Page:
Stephen Curry had two chances to put the Kings away with under three minutes to play. But he missed a reverse layup inside after a brilliant backdoor cut freed him, then was so off-target on a wide open 3 that he followed his shot knowing it went awry.
But behind a swarming, locked in defense, the Warriors pulled away anyway. Curry didn’t have to be perfect for the Warriors to improve to 3-0.
The Warriors turned the ball over a season-low six times and got solid, all-around contributions from Curry (27 points, 10 assists, 7 rebounds, 3 steals), and Draymond Green (14 points, 8 rebounds, 5 assists). By hustling back in transition and defending without fouling, Golden State limited the Kings to 45 second-half points.
Here are three takeaways from Sunday night’s 119-107 win in Sacramento:
Steph Curry, always a step ahead
Sometimes the most marvelous Stephen Curry plays aren’t the flashiest. They’re not always the 35-foot bombs or the perfect quarters. Some of the best moments are when Curry plays like he’s a scrappy genius trapped in a superstar’s body. When he makes decisions a split-second quicker than anyone else.
After he stole a looping Kings inbounds pass late in the second quarter, he coasted in for a layup and pointed at his temple, as if to tell the Kings “you’ve got to be smarter than that.”
A few possessions before the steal-and-score, Curry caught an outlet pass near midcourt, and didn’t even hesitate before lasering a cross-court pass to Damion Lee. He sensed Lee would be open and ready to shoot. The pass landed perfectly in Lee’s shooting pocket and the 3-pointer gave Curry his 5,000th career assist.
Curry feels the game as well as anyone that’s ever stepped on a court. When it shows up — in touch passes, jumping passing lanes, knowing exactly the right place to be — Curry appears to have a sixth sense.
And of course, there’s always room for appreciating the dazzling.
Keeping the receipts
The Warriors were interested in Davion Mitchell, inviting him to two pre-NBA Draft workouts. Mitchell’s defensive acumen and explosive athleticism impressed Golden State’s front office, but not enough to pass on Jonathan Kuminga with the seventh overall pick.
Kuminga’s superstar potential may still surface; the forward hasn’t yet made his NBA debut due to a minor knee injury and played sparingly in the preseason.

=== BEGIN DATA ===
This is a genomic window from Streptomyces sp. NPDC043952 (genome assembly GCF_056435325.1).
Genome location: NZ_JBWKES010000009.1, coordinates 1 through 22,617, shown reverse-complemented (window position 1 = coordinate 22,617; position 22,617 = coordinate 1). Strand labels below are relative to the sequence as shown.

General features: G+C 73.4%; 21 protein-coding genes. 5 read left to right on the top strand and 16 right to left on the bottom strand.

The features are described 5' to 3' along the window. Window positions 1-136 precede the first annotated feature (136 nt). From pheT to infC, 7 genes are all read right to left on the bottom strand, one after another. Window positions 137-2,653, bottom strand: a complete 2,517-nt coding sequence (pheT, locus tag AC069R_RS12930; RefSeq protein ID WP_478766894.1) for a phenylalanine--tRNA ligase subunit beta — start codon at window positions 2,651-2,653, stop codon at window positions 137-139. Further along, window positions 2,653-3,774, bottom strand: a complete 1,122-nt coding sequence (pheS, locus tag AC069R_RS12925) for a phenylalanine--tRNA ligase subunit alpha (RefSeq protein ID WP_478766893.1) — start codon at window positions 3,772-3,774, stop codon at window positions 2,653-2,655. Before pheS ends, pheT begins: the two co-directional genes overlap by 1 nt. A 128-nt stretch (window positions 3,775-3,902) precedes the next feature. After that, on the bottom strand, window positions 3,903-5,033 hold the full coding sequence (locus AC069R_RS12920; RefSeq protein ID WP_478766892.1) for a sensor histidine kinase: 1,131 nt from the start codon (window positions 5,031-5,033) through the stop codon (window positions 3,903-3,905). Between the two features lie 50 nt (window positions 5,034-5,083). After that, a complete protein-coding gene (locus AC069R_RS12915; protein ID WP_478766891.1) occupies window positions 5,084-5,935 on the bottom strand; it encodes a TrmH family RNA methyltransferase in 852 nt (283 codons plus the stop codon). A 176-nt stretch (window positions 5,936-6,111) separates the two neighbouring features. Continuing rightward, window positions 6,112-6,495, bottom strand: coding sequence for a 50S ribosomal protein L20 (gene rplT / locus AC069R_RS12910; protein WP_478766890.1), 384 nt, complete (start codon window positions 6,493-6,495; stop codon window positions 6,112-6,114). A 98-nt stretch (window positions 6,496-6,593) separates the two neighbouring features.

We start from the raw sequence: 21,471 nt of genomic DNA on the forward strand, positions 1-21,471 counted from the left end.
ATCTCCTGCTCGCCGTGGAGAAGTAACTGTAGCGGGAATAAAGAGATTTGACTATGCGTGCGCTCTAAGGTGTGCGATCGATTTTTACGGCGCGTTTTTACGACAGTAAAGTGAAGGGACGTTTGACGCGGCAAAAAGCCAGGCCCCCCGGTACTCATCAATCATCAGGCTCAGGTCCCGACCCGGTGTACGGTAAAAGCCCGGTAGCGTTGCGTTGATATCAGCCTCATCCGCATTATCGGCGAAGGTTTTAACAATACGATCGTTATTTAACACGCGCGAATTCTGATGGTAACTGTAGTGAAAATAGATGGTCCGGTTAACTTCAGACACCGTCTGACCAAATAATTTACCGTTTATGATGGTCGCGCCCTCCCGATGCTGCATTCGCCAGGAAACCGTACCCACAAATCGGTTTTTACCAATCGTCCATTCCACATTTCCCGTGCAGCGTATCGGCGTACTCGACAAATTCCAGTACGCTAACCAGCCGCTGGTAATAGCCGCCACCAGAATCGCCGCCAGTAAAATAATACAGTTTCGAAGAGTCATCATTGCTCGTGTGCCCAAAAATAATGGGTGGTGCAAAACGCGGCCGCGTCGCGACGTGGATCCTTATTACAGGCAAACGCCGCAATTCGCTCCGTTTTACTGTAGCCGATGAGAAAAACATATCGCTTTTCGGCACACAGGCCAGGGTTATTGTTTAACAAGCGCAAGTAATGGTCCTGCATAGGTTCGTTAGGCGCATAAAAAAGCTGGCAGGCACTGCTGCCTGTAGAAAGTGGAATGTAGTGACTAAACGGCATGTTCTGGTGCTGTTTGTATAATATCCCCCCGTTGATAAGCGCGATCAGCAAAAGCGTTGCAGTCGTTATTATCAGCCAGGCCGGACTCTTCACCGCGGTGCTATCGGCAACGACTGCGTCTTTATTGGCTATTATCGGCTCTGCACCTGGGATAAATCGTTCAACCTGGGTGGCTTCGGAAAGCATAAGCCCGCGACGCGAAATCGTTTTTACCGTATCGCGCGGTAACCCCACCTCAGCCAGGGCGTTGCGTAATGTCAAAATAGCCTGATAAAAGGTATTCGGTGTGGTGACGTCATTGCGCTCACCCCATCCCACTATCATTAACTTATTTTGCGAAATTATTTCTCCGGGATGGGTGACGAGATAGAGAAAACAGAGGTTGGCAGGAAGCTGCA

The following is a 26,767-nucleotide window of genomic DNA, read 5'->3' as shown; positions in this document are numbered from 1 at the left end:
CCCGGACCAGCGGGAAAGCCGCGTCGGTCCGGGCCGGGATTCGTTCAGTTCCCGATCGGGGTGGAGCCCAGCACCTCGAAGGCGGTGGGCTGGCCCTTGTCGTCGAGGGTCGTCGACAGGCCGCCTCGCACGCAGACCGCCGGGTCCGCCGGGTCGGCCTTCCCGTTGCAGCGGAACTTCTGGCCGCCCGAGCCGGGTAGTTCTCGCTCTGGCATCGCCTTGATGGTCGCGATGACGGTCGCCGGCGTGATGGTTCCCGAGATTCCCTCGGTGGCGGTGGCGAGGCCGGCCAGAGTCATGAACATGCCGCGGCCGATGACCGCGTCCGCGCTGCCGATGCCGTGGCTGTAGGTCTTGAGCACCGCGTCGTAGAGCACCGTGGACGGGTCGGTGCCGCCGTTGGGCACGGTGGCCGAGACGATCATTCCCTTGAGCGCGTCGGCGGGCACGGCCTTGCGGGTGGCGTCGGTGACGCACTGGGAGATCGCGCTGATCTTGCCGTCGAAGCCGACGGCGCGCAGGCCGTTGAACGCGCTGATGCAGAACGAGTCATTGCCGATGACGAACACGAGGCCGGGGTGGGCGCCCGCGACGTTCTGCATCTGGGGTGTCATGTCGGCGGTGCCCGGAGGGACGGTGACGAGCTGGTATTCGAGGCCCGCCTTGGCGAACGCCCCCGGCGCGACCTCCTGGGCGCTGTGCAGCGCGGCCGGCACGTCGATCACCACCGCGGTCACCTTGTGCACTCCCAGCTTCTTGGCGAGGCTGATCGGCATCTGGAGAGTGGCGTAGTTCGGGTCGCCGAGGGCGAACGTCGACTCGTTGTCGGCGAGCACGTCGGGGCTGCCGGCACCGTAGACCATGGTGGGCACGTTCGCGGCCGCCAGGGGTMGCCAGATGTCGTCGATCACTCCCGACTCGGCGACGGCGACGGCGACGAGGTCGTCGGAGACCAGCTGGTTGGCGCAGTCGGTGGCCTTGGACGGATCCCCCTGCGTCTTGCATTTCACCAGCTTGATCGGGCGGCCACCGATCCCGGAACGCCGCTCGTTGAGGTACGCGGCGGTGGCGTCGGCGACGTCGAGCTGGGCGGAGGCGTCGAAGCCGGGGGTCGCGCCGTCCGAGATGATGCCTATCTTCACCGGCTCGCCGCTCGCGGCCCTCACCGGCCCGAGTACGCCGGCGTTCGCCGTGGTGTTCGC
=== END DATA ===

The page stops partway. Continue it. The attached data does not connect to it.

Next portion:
But Mitchell, whom the Kings selected at No. 9, already looks like a steal. The best player on the 2021 national champion Baylor Bears plays like a more wiry Donovan Mitchell (no relation), with shifty pull-up moves and a lightning first step.
In his first two NBA games, he missed 12 of his first 14 shots. But his possibly culture-setting defense turned heads, with teammate Buddy Hield already declaring him “the best on-ball defender in the league.”
Against the Warriors, though, Mitchell scored 22 points on 9-for-16 shooting. On Curry duty, Mitchell defended as disruptively as any rookie could, but still took his rite-of-passage lumps.
Mitchell wasn’t shy about seeking his own shot, both off the dribble and the catch. He pulled up for a 3 over Gary Payton II’s closeout, then beat Nemanja Bjelica with a hesitation dribble and got to the basket for a layup. Later, he pumped a shot on the perimeter, drew two defenders on his drive and found Richaun Holmes inside for a dunk. Mitchell also drove the seam of Golden State’s zone — a fleeting first-half strategy — for a layup.
The Warriors were one of eight teams that passed on Mitchell. Sunday, Mitchell played like he didn’t forget it.
Golden State’s depth has shown in a variety of ways each game so far this season. Sunday, without Andre Iguodala (hip soreness), Gary Payton II enjoyed an outsized role. Otto Porter Jr. also contributed more in the non-Curry minutes to start the fourth quarter as a small-ball center.
Those two, along with Juan Toscano-Anderson, Jordan Poole and Andrew Wiggins, played so well that head coach Steve Kerr delayed the typically scheduled returns of Curry and Draymond Green until 4:57 left in the fourth.
The small group outscored the Kings by four in seven minutes of play. They switched everything defensively, with Porter Jr. providing some rim protection and a team-high nine rebounds. He also played crunch time, finding Wiggins in the corner off a short roll for a big 3.
Payton II nailed a pair of 3s, and Poole found Lee underneath on a fast break for an easy bucket. The bench unit played crisp, turnover-free offense and swarming defense. Payton II and Lee were two of six Warriors to score at least 10 points.
Kerr said the team will be cautious with Iguodala, doing everything they can to ensure he’s fresh for the playoffs. With such a dearth of talent, the Warriors are more than prepared to withstand his — or additional — absences.